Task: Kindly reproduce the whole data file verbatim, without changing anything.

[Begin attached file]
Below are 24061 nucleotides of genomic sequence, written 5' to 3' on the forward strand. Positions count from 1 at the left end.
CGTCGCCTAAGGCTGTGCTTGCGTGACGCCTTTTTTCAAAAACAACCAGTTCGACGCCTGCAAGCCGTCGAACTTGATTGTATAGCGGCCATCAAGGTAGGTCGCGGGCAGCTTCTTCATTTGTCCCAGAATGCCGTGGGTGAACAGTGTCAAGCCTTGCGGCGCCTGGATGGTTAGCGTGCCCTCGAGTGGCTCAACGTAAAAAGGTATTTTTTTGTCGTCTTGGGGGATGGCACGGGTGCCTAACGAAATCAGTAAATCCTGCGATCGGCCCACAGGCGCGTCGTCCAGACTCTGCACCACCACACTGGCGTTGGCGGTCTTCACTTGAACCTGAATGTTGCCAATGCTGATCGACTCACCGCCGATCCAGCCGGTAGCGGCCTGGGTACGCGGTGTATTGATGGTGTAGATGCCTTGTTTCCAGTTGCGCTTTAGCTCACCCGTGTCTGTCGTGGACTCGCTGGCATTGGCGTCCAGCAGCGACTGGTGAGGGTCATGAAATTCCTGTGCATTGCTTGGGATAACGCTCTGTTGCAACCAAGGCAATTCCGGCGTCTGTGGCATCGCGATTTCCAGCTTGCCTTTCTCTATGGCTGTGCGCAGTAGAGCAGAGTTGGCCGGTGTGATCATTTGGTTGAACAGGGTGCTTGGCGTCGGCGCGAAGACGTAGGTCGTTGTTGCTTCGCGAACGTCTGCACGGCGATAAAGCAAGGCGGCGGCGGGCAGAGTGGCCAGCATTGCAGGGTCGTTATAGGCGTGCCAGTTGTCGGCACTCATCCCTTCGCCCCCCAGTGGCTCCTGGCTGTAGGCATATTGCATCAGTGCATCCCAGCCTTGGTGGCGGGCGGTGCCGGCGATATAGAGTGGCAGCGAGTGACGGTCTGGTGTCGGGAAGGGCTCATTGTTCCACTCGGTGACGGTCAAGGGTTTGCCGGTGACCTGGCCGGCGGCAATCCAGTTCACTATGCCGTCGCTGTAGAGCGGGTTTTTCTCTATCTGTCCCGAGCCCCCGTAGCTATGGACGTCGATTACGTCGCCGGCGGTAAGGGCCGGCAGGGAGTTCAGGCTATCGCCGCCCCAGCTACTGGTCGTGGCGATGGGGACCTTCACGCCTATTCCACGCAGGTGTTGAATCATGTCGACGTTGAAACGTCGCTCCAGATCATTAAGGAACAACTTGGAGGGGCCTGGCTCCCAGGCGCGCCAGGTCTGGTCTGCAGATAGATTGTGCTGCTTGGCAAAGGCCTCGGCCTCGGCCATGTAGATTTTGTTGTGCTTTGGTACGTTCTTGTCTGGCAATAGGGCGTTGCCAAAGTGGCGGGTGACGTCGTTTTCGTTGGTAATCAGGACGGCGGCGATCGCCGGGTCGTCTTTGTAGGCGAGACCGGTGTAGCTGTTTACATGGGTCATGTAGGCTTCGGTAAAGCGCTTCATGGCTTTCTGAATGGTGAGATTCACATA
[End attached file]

Below are 24061 nucleotides of genomic sequence, written 5' to 3' on the forward strand. Positions count from 1 at the left end.
CGTCGCCTAAGGCTGTGCTTGCGTGACGCCTTTTTTCAAAAACAACCAGTTCGACGCCTGCAAGCCGTCGAACTTGATTGTATAGCGGCCATCAAGGTAGGTCGCGGGCAGCTTCTTCATTTGTCCCAGAATGCCGTGGGTGAACAGTGTCAAGCCTTGCGGCGCCTGGATGGTTAGCGTGCCCTCGAGTGGCTCAACGTAAAAAGGTATTTTTTTGTCGTCTTGGGGGATGGCACGGGTGCCTAACGAAATCAGTAAATCCTGCGATCGGCCCACAGGCGCGTCGTCCAGACTCTGCACCACCACACTGGCGTTGGCGGTCTTCACTTGAACCTGAATGTTGCCAATGCTGATCGACTCACCGCCGATCCAGCCGGTAGCGGCCTGGGTACGCGGTGTATTGATGGTGTAGATGCCTTGTTTCCAGTTGCGCTTTAGCTCACCCGTGTCTGTCGTGGACTCGCTGGCATTGGCGTCCAGCAGCGACTGGTGAGGGTCATGAAATTCCTGTGCATTGCTTGGGATAACGCTCTGTTGCAACCAAGGCAATTCCGGCGTCTGTGGCATCGCGATTTCCAGCTTGCCTTTCTCTATGGCTGTGCGCAGTAGAGCAGAGTTGGCCGGTGTGATCATTTGGTTGAACAGGGTGCTTGGCGTCGGCGCGAAGACGTAGGTCGTTGTTGCTTCGCGAACGTCTGCACGGCGATAAAGCAAGGCGGCGGCGGGCAGAGTGGCCAGCATTGCAGGGTCGTTATAGGCGTGCCAGTTGTCGGCACTCATCCCTTCGCCCCCCAGTGGCTCCTGGCTGTAGGCATATTGCATCAGTGCATCCCAGCCTTGGTGGCGGGCGGTGCCGGCGATATAGAGTGGCAGCGAGTGACGGTCTGGTGTCGGGAAGGGCTCATTGTTCCACTCGGTGACGGTCAAGGGTTTGCCGGTGACCTGGCCGGCGGCAATCCAGTTCACTATGCCGTCGCTGTAGAGCGGGTTTTTCTCTATCTGTCCCGAGCCCCCGTAGCTATGGACGTCGATTACGTCGCCGGCGGTAAGGGCCGGCAGGGAGTTCAGGCTATCGCCGCCCCAGCTACTGGTCGTGGCGATGGGGACCTTCACGCCTATTCCACGCAGGTGTTGAATCATGTCGACGTTGAAACGTCGCTCCAGATCATTAAGGAACAACTTGGAGGGGCCTGGCTCCCAGGCGCGCCAGGTCTGGTCTGCAGATAGATTGTGCTGCTTGGCAAAGGCCTCGGCCTCGGCCATGTAGATTTTGTTGTGCTTTGGTACGTTCTTGTCTGGCAATAGGGCGTTGCCAAAGTGGCGGGTGACGTCGTTTTCGTTGGTAATCAGGACGGCGGCGATCGCCGGGTCGTCTTTGTAGGCGAGACCGGTGTAGCTGTTTACATGGGTCATGTAGGCTTCGGTAAAGCGCTTCATGGCTTTCTGAATGGTGAGATTCACATA